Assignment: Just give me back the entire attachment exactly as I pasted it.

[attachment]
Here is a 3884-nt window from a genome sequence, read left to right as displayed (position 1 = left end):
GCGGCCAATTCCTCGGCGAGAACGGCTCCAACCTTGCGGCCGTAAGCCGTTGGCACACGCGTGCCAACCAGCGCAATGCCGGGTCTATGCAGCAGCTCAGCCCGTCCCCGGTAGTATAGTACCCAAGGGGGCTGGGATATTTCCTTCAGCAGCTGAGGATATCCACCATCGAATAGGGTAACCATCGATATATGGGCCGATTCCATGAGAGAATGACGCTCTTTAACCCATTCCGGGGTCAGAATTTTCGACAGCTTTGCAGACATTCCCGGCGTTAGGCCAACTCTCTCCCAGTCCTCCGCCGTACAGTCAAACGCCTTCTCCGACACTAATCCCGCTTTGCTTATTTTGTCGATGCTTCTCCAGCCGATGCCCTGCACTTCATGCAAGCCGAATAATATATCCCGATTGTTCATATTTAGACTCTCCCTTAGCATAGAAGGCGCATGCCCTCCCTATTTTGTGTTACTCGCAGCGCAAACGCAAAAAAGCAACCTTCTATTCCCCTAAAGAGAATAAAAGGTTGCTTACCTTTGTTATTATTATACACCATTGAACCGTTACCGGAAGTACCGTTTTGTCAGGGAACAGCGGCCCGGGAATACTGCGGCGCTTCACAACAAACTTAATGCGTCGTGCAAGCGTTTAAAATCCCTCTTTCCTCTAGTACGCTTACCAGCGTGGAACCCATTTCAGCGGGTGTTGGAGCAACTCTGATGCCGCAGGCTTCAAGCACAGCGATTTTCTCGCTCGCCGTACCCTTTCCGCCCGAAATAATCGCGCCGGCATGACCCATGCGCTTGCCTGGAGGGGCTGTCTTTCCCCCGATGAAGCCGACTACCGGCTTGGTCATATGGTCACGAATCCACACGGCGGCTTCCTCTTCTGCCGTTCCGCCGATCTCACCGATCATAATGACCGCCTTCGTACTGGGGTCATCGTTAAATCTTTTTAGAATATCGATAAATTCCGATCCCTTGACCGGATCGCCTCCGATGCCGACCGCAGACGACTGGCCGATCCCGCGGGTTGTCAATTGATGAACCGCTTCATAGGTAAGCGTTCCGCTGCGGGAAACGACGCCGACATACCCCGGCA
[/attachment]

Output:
Here is a 3884-nt window from a genome sequence, read left to right as displayed (position 1 = left end):
GCGGCCAATTCCTCGGCGAGAACGGCTCCAACCTTGCGGCCGTAAGCCGTTGGCACACGCGTGCCAACCAGCGCAATGCCGGGTCTATGCAGCAGCTCAGCCCGTCCCCGGTAGTATAGTACCCAAGGGGGCTGGGATATTTCCTTCAGCAGCTGAGGATATCCACCATCGAATAGGGTAACCATCGATATATGGGCCGATTCCATGAGAGAATGACGCTCTTTAACCCATTCCGGGGTCAGAATTTTCGACAGCTTTGCAGACATTCCCGGCGTTAGGCCAACTCTCTCCCAGTCCTCCGCCGTACAGTCAAACGCCTTCTCCGACACTAATCCCGCTTTGCTTATTTTGTCGATGCTTCTCCAGCCGATGCCCTGCACTTCATGCAAGCCGAATAATATATCCCGATTGTTCATATTTAGACTCTCCCTTAGCATAGAAGGCGCATGCCCTCCCTATTTTGTGTTACTCGCAGCGCAAACGCAAAAAAGCAACCTTCTATTCCCCTAAAGAGAATAAAAGGTTGCTTACCTTTGTTATTATTATACACCATTGAACCGTTACCGGAAGTACCGTTTTGTCAGGGAACAGCGGCCCGGGAATACTGCGGCGCTTCACAACAAACTTAATGCGTCGTGCAAGCGTTTAAAATCCCTCTTTCCTCTAGTACGCTTACCAGCGTGGAACCCATTTCAGCGGGTGTTGGAGCAACTCTGATGCCGCAGGCTTCAAGCACAGCGATTTTCTCGCTCGCCGTACCCTTTCCGCCCGAAATAATCGCGCCGGCATGACCCATGCGCTTGCCTGGAGGGGCTGTCTTTCCCCCGATGAAGCCGACTACCGGCTTGGTCATATGGTCACGAATCCACACGGCGGCTTCCTCTTCTGCCGTTCCGCCGATCTCACCGATCATAATGACCGCCTTCGTACTGGGGTCATCGTTAAATCTTTTTAGAATATCGATAAATTCCGATCCCTTGACCGGATCGCCTCCGATGCCGACCGCAGACGACTGGCCGATCCCGCGGGTTGTCAATTGATGAACCGCTTCATAGGTAAGCGTTCCGCTGCGGGAAACGACGCCGACATACCCCGGCA